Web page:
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London housing market: why it's so different to the rest of the UK

Christina Jordan
by Lovemoney Staff Christina Jordan on 04 December 2012  |  Comments 7 comments

It's often said that London is essentially a separate housing market to the rest of the UK. But how true is that statement? Just what makes it different?

London housing market: why it's so different to the rest of the UK

You may have certain pre-conceived ideas about the London property market. Mine are that is has staggeringly high house prices (but then I do live in Manchester) and a large proportion of young renters, who pay extortionate amounts of money to landlords to live in pretty small flats.

Wannabe homeowners in London may assume that the cards are stacked against them, and that it’s a near impossible stretch to get onto the housing ladder in the capital.

While all of these statements are true to a large degree, two recent studies by the Council of Mortgage Lenders (CML) and Halifax have thrown up some surprising finds about homebuying in the capital, not least that London actually has the highest proportion of first-time buyers anywhere in the UK.

First-time buyer facts

It doesn’t seem logical, given that house prices are eye-wateringly expensive in London, but according to the CML Londoners account for a massive 28% of all lending to first-time buyers throughout the UK, more than anywhere else.

In fact, in the last quarter alone a significant 10,000 first-time buyers took out a mortgage to get onto the ladder in London - the highest number for almost three years.

Where are they getting their money from?

It won’t come as a massive shock to learn that London’s first-time buyers are that bit older than elsewhere in the UK – but only by two years. This extra time is crucial in helping them to save up the additional deposit money needed to buy a home in the capital, and to hopefully work their way up the income scale.

London’s first-time buyers earn an average income of £50,000 compared to £34,000 elsewhere in the UK. And although average prices are clearly much higher than the rest of the UK, average loan-to-value ratios are actually lower at 75% (compared to 80% in the rest of the UK).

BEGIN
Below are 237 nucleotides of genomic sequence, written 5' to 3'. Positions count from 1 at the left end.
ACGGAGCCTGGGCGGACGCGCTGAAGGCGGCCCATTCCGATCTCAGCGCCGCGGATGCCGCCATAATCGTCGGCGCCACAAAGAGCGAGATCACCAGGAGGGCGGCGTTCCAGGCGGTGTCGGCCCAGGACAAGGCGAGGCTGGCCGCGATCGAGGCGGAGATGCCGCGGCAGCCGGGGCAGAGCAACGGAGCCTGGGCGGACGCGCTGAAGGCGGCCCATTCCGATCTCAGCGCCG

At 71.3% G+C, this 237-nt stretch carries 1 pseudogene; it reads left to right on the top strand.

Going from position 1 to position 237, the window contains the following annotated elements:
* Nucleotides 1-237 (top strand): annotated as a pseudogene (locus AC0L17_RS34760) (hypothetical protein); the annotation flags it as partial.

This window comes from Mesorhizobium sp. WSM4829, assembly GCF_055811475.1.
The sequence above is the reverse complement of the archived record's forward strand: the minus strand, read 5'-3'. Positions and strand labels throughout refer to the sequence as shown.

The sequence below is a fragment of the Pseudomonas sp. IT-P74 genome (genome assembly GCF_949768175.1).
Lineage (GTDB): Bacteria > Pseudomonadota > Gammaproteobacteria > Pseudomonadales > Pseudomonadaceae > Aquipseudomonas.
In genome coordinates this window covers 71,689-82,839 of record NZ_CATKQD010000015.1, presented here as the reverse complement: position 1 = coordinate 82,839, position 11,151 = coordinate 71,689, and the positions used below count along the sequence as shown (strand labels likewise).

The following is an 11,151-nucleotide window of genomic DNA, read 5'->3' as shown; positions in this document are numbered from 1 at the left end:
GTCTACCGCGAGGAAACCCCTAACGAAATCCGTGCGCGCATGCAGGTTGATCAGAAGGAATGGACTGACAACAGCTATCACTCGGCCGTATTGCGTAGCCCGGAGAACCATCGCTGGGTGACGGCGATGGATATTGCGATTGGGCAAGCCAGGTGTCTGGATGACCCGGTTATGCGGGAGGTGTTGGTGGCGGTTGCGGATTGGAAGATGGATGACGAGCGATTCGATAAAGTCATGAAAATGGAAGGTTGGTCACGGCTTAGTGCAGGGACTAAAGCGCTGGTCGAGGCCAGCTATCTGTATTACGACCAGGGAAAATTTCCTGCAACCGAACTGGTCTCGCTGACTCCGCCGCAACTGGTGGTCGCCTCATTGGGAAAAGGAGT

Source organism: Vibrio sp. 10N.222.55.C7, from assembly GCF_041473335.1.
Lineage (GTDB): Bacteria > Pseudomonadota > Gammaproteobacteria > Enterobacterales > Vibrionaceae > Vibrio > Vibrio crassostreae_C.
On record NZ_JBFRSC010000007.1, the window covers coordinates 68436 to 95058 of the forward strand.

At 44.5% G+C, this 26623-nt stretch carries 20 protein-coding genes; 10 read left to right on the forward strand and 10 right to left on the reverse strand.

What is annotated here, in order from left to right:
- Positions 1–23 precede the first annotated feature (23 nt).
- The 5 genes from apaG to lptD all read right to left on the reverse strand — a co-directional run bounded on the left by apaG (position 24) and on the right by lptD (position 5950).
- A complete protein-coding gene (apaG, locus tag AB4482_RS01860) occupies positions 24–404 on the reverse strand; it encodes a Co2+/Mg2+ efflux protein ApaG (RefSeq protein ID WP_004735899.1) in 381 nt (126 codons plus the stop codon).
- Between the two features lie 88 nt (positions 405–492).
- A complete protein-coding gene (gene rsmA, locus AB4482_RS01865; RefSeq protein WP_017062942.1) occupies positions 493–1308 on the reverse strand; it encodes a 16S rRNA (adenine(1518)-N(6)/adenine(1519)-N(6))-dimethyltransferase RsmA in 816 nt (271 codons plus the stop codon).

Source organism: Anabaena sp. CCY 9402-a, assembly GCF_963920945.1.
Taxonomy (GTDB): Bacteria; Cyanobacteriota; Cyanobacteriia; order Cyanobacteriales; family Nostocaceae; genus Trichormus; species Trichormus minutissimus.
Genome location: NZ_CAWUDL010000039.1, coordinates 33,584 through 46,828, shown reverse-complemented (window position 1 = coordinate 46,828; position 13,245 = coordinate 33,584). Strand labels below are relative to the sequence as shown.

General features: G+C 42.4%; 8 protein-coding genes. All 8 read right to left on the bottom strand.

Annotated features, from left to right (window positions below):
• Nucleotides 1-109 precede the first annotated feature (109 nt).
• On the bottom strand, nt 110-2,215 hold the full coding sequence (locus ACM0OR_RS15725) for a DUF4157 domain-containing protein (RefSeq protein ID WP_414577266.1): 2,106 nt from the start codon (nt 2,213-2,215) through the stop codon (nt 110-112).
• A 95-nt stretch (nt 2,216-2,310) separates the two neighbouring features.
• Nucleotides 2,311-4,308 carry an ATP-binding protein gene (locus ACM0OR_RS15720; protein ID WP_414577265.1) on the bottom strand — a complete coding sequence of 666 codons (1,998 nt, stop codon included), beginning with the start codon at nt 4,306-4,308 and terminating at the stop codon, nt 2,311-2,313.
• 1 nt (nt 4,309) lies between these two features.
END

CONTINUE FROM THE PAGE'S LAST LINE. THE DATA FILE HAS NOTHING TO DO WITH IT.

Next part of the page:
What’s most interesting is that one of the major reasons first-time buyers in London can put down a larger amount upfront is not their higher incomes; it’s because a staggeringly high proportion of them get help with their deposit.

In fact, the CML estimates that a whopping 70% of first-time buyers in London get help from their parents or other relatives – notably higher than in the rest of the UK.

Perhaps Londoners are simply accustomed to higher house prices and parents accept that they need to give their children that helping hand onto the ladder.

House price hotspot

House prices in London exist in their own bubble, and they have bucked the national trend over the last five years of falling, bottoming out and then stabilising.

In London prices have not just stabilised, they have completely recovered from the post-credit crunch losses, and according to Nationwide the capital is the only UK region in which property values have now regained pre-credit crunch levels.

In June 2012, the average house price in the capital was a whopping £392,000, compared with an England average of £240,000, according to the Office for National Statistics. 

Halifax reports that London house prices are 4.7 times the average wage, the third highest price to earnings ratio in the UK, behind the South West (5.1) and the South East (4.8).

Another contradiction is that London is actually the most affordable area in the UK to buy compared to the cost of renting, which is – surprise surprise - the highest in the UK. London homeowners typically pay 14% (£177) a month less than the average London renter.

In other words, it’s super expensive whether you rent or buy, but renting is steeper. Unfortunately it’s the only choice for those without the necessary deposit to buy.

More renters, but more buyers too

It’s not surprising that the capital has a higher proportion of renters than anywhere else in the UK, even if it is very expensive indeed. In terms of its population split it has more young people than the rest of the UK, and with house prices so high, they are likely to spend some years in private rented accommodation.